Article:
Gastroenteritis attributable to rotavirus in hospitalized Saudi Arabian children in the period 2007–2008
Authors Khalil M, Azhar E, Kao M, Al-Kaiedi N, Alhani H, Al Olayan I, Pawinski R, Gopala K, Kandeil W, Anis S, Van Doorn L, DeAntonio R
Received 16 June 2014
Accepted for publication 29 July 2014
Published 11 February 2015 Volume 2015:7 Pages 129—137
Checked for plagiarism Yes
Review by Single anonymous peer review
Peer reviewer comments 4
Editor who approved publication: Professor Vera Ehrenstein
Mohamed Khalil,1 Esam Azhar,2,3 Moujahed Kao,3 Noura Al-Kaiedi,3 Hatim Alhani,4 Ibrahim Al Olayan,5 Robert Pawinski,6,7 Kusuma Gopala,8 Walid Kandeil,7 Sameh Anis,7,9 Leen Jan Van Doorn,10 Rodrigo DeAntonio7
1Public Health and Research Development, Ministry of Health, Riyadh, Saudi Arabia; 2Medical Laboratory Technology Department, Faculty of Applied Medical Sciences, 3Special Infectious Agents Unit, Bio-Safety Level 3, King Fahad Medical Research Center, King Abdulaziz University, Jeddah, Saudi Arabia; 4Maternity and Children’s Hospital, Dammam, Saudi Arabia; 5Maternity and Children’s Hospital, Qassim, Saudi Arabia; 6Reckitt Benckiser Pharmaceuticals, Slough, UK; 7GlaxoSmithKline Vaccines, Wavre, Belgium; 8GlaxoSmithKline Pharmaceuticals Ltd, Bangalore, Karnataka, India; 9AbbVie Biopharmaceuticals GmbH, Dubai, United Arab Emirates; 10DDL Diagnostic Laboratory, Rijswijk, the Netherlands
Purpose: Rotavirus (RV) is a leading cause of severe gastroenteritis (GE) in children across the world. As there is a lack of epidemiological data for RV gastroenteritis (RVGE) in Saudi Arabia, this hospital-based study was designed to estimate the disease burden of RVGE and assess the prevalent RV types in Saudi children younger than 5 years of age.
Patients and methods: Children hospitalized for acute GE were enrolled at four pediatric referral hospitals in Saudi Arabia. The study was conducted from February 2007 to March 2008 and used the World Health Organization's generic protocol for RVGE surveillance. The Vesikari severity scale was used to assess the severity of RVGE. Stool samples were tested for RV using an enzyme-linked immunosorbent assay. Samples were further typed by reverse transcriptase–polymerase chain reaction and hybridization assay for determining the G and P types.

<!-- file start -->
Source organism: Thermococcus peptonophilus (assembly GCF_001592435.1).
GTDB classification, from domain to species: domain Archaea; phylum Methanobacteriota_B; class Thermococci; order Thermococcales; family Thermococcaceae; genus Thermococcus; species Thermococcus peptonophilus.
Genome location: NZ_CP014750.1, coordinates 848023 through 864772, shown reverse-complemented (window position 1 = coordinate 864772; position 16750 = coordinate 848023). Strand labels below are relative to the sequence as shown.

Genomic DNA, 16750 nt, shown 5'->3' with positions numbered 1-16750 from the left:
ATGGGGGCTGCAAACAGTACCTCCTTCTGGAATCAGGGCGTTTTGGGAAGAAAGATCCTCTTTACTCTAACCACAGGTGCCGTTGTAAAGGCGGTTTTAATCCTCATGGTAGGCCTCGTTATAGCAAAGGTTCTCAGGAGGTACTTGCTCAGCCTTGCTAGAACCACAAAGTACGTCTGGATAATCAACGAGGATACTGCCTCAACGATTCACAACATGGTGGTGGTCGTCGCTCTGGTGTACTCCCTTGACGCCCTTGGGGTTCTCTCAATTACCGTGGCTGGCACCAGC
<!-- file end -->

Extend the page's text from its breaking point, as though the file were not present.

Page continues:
Results: A total of 1,007 children were enrolled; the final analysis included 970 children, of whom 395 were RV positive, 568 were RV negative, and seven had unknown RV status. The proportion of RVGE among GE hospitalizations was 40.7% (95% confidence interval: 37.6–43.9). The highest percentage of RVGE hospitalizations (83.1%) was seen in children younger than 2 years of age. The highest proportion of RV among GE hospitalizations was in June 2007 with 57.1%. The most common RV types detected were G1P (49.3%), G1G9P (13.2%), and G9P (9.6%). Before hospitalization, severe GE episodes occurred in 88.1% RV-positive and 79.6% RV-negative children. Overall, 94% children had recovered by the time they were discharged. Two children (one RV positive and one RV negative) died due to GE complications.
Conclusion: RVGE is responsible for a high proportion of hospitalizations in Saudi children younger than 5 years of age. Routine RV vaccination has therefore been introduced into the national immunization program and may help reduce the morbidity, mortality, and disease burden associated with RVGE in Saudi Arabia.
Keywords: disease burden, Saudi Arabia, rotavirus, RVGE, epidemiology
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